Steve, I know this is a delecate subject, but I'm not at all sure that the
domestic issue is moot. There is certainly a community of free and
share-ware developers that don't have access to RC2 now that would probably
like to have access to it. The question is how important is that
community. There are still large segments of the Internet e-mail community
that use freeware like Pine. In fact I believe the most UNIX internet
e-mail is freeware based as there are few commercial products. This may
become an issue as folks try to deploy S/MIME.
I'm also not sure that the IETF views this issue as moot. I don't recall
the discussions at the BOF being qualified as domestic versus
international. My understanding was that any technology that was encumbered
indefinitely was a problem.
At 11:11 AM -0700 4/15/97, Steve Dusse wrote:
RSA's official position on RC2 is that it is a trade secret and that any
implementation of RC2 anywhere in the world, other than the copyrighted
code in RSA's software toolkits, was derived from RSA's toolkits
illegally (e.g. via reverse engineering or otherwise).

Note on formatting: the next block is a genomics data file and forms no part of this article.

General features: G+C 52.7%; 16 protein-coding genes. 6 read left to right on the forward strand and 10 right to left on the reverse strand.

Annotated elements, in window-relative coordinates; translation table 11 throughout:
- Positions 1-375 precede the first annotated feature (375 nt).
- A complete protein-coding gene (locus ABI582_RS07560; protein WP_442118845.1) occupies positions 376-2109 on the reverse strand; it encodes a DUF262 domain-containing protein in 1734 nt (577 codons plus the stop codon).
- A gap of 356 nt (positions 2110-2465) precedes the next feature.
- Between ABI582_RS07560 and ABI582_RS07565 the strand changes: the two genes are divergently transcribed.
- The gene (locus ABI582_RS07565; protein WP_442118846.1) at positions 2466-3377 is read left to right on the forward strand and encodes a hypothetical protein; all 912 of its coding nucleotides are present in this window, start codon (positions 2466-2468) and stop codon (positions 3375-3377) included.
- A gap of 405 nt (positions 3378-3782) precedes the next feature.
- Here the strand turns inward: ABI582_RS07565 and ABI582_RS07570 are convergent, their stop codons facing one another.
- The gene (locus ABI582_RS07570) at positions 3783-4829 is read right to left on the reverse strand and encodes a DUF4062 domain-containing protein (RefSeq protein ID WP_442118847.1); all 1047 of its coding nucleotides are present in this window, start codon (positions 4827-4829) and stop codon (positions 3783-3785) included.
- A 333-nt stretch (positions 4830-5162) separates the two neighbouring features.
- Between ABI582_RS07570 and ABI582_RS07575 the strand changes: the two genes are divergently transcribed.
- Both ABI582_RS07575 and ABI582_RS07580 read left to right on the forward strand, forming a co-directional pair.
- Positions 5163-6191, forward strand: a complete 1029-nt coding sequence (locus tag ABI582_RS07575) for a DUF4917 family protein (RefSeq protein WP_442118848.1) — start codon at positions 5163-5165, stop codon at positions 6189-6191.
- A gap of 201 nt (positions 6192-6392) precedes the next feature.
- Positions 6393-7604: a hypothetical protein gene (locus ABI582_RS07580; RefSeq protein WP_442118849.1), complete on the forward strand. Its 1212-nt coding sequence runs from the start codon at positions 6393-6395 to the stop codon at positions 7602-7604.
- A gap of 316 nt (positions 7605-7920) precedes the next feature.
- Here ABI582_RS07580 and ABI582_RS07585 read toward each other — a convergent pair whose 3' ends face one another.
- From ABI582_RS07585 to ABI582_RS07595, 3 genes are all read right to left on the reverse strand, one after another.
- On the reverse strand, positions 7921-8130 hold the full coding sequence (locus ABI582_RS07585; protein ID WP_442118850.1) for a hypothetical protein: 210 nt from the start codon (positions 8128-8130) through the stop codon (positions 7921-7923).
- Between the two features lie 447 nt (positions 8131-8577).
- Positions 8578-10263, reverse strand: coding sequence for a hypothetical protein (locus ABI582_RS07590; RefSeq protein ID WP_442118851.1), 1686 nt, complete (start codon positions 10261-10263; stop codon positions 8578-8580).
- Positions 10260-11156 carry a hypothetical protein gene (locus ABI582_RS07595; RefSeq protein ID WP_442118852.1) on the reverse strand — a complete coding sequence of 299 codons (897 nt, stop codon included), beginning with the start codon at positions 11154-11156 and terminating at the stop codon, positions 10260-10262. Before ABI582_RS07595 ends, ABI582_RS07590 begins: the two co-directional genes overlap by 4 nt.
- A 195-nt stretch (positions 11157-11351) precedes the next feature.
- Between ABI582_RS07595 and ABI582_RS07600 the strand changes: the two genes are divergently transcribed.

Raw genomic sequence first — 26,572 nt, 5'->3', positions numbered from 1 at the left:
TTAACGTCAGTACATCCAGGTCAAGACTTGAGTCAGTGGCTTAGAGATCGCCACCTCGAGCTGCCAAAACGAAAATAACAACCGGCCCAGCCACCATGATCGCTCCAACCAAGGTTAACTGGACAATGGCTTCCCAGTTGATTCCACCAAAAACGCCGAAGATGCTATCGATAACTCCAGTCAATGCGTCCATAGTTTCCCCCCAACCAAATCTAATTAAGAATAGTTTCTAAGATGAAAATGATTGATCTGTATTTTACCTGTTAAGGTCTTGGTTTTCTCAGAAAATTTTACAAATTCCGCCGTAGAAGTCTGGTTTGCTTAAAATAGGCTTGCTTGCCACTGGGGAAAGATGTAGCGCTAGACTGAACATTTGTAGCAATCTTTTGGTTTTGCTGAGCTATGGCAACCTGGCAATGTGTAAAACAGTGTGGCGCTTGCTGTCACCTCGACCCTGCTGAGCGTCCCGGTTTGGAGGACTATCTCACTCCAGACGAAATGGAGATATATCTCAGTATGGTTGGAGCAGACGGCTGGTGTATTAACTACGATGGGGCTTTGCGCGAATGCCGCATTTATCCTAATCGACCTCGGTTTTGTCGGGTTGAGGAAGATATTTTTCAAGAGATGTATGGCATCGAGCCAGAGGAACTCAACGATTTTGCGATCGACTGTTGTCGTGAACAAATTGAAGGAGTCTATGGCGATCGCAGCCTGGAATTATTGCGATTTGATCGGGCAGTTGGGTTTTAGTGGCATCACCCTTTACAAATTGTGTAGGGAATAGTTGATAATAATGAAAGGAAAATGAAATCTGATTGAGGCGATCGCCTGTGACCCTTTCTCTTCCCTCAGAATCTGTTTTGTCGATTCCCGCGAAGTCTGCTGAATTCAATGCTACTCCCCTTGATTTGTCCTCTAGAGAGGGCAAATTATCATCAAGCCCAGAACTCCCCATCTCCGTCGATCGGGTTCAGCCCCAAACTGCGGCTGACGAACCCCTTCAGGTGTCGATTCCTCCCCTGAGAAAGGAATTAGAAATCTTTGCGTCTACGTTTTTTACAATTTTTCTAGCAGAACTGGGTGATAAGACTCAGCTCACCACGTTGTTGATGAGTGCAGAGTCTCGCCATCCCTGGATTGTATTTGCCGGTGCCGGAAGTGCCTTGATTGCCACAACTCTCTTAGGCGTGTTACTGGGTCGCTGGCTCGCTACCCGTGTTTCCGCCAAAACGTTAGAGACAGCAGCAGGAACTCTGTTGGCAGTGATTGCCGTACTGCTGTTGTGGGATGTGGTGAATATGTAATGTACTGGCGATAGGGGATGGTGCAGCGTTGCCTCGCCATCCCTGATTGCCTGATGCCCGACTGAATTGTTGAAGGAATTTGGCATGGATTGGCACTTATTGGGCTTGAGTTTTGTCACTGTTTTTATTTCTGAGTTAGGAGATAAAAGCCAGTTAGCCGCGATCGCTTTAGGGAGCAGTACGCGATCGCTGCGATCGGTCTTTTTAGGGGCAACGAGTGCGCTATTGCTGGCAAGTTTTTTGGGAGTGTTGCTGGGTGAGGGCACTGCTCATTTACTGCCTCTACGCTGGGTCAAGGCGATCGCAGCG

We are working very hard to come up with a licensing scheme that is
acceptable to everyone (an oxymoron of sorts...) for use in S/MIME.
Most of the US e-mail vendors have already licensed this technology so
the issue domestically is fairly moot. Internationally, we have a much
greater challenge, how to get RC2 technology legally to overseas S/MIME
developers in toolkit form. Not an easy task. Suggestions are welcome.
Sent: Tuesday, April 15, 1997 8:13 AM
Subject: RC2 Licensing
Lindsay Mathieson asked the question regarding the licensing issues of
RC2 (or other RSA algorithms) outside of the RSA toolkits (i.e. using
the crypl200 library). If there was a response, can you please repeat
it. I seemed to have missed it.